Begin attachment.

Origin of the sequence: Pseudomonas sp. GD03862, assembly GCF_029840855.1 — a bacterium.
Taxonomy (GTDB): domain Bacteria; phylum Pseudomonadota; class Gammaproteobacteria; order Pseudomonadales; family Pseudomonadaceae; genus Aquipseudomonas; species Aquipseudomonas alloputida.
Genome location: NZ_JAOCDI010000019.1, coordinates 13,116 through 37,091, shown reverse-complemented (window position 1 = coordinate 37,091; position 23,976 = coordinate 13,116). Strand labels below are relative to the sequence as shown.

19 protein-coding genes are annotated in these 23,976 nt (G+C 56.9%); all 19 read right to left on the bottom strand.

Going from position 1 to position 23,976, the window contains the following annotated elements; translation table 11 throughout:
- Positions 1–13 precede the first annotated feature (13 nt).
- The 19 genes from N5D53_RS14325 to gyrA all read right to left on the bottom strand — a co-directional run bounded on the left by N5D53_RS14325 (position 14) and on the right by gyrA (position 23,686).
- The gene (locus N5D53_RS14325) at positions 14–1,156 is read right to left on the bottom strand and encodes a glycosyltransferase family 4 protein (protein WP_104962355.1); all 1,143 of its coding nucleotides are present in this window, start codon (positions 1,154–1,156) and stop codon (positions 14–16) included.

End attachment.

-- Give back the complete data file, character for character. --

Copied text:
Origin of the sequence: Pseudomonas sp. GD03862, assembly GCF_029840855.1 — a bacterium.
Taxonomy (GTDB): domain Bacteria; phylum Pseudomonadota; class Gammaproteobacteria; order Pseudomonadales; family Pseudomonadaceae; genus Aquipseudomonas; species Aquipseudomonas alloputida.
Genome location: NZ_JAOCDI010000019.1, coordinates 13,116 through 37,091, shown reverse-complemented (window position 1 = coordinate 37,091; position 23,976 = coordinate 13,116). Strand labels below are relative to the sequence as shown.

19 protein-coding genes are annotated in these 23,976 nt (G+C 56.9%); all 19 read right to left on the bottom strand.

Going from position 1 to position 23,976, the window contains the following annotated elements; translation table 11 throughout:
- Positions 1–13 precede the first annotated feature (13 nt).
- The 19 genes from N5D53_RS14325 to gyrA all read right to left on the bottom strand — a co-directional run bounded on the left by N5D53_RS14325 (position 14) and on the right by gyrA (position 23,686).
- The gene (locus N5D53_RS14325) at positions 14–1,156 is read right to left on the bottom strand and encodes a glycosyltransferase family 4 protein (protein WP_104962355.1); all 1,143 of its coding nucleotides are present in this window, start codon (positions 1,154–1,156) and stop codon (positions 14–16) included.